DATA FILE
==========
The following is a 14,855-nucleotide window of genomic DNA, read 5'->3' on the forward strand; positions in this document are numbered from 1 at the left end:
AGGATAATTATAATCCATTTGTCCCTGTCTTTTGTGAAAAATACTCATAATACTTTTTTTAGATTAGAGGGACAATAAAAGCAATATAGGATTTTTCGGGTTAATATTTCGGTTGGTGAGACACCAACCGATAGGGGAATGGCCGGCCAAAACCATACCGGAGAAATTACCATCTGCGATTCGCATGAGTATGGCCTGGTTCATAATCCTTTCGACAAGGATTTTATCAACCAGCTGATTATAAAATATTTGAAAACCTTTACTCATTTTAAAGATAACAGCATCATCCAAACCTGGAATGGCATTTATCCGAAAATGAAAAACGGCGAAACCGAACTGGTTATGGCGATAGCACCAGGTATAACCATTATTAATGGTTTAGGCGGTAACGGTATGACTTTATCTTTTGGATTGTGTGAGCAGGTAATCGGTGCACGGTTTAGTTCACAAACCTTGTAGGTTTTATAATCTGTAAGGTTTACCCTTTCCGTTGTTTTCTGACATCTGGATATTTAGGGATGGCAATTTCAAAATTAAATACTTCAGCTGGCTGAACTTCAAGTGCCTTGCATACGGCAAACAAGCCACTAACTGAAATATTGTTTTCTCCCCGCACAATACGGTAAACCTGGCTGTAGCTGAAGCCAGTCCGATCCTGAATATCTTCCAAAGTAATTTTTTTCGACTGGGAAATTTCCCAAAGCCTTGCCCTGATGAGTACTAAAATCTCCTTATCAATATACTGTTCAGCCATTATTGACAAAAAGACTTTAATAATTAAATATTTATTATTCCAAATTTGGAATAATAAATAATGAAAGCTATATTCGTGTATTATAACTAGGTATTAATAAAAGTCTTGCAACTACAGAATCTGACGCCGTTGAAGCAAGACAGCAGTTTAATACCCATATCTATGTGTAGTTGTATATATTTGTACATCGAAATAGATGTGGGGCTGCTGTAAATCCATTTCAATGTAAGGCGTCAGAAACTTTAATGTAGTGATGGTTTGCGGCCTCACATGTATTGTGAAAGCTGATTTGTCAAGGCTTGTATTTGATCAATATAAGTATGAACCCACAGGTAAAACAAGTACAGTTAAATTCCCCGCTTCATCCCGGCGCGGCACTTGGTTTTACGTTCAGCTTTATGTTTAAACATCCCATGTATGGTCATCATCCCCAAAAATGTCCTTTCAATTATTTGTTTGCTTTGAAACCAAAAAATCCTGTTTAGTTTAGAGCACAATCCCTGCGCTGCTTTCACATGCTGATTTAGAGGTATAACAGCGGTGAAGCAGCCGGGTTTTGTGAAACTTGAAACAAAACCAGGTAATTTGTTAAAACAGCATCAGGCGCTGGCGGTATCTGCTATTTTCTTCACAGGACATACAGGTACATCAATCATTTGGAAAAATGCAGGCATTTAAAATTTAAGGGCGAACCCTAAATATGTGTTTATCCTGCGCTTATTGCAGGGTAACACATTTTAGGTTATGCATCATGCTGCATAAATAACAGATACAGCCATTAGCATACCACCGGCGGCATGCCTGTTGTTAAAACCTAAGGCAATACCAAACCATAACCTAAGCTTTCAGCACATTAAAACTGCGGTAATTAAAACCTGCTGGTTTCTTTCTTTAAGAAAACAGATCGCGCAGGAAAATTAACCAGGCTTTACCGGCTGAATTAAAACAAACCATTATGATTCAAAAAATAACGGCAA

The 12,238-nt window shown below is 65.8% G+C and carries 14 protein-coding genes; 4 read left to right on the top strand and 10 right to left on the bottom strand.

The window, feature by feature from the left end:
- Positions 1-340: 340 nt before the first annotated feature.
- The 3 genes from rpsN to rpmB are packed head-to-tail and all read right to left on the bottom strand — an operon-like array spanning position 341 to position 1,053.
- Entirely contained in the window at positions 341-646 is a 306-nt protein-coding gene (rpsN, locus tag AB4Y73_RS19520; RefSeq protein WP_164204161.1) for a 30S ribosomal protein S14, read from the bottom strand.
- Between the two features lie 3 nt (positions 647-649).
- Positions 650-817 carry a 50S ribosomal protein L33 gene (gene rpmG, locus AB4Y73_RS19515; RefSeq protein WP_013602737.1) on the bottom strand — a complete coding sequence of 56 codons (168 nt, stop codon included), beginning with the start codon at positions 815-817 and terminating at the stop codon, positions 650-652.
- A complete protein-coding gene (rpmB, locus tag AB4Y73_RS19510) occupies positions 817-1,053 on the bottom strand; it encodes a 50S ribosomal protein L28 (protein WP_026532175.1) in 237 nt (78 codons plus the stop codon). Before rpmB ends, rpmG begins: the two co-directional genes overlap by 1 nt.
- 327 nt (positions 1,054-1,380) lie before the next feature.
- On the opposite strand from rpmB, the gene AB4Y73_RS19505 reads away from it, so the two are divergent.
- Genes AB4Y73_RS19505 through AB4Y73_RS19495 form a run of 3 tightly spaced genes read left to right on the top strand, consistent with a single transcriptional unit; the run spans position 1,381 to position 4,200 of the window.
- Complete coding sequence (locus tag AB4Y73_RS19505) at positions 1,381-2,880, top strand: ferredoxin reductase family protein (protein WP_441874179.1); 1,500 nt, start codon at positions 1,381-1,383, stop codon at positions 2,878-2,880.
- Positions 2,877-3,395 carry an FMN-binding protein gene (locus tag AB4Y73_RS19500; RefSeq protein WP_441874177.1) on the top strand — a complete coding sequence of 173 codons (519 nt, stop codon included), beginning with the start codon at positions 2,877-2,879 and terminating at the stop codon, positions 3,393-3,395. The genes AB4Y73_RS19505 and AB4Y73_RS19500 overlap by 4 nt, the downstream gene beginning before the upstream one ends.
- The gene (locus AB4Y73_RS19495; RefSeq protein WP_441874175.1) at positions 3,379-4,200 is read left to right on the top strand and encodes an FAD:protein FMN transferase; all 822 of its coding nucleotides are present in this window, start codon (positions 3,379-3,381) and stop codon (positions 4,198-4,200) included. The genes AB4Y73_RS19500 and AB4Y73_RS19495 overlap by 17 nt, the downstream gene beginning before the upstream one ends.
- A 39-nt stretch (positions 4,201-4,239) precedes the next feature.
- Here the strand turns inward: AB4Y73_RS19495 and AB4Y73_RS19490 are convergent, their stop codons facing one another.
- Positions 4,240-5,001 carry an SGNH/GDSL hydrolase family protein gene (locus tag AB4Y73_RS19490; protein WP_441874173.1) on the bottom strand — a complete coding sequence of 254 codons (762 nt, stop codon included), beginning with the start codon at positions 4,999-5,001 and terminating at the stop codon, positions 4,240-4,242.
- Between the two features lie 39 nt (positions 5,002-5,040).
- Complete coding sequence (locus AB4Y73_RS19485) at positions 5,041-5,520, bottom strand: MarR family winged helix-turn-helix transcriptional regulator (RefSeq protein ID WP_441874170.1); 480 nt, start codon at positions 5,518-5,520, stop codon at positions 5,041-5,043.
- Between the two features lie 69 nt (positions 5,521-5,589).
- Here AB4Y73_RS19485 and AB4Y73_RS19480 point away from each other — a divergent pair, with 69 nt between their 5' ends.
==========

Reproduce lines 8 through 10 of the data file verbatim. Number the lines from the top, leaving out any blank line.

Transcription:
- Between the two features lie 3 nt (positions 647-649).
- Positions 650-817 carry a 50S ribosomal protein L33 gene (gene rpmG, locus AB4Y73_RS19515; RefSeq protein WP_013602737.1) on the bottom strand — a complete coding sequence of 56 codons (168 nt, stop codon included), beginning with the start codon at positions 815-817 and terminating at the stop codon, positions 650-652.
- A complete protein-coding gene (rpmB, locus tag AB4Y73_RS19510) occupies positions 817-1,053 on the bottom strand; it encodes a 50S ribosomal protein L28 (protein WP_026532175.1) in 237 nt (78 codons plus the stop codon). Before rpmB ends, rpmG begins: the two co-directional genes overlap by 1 nt.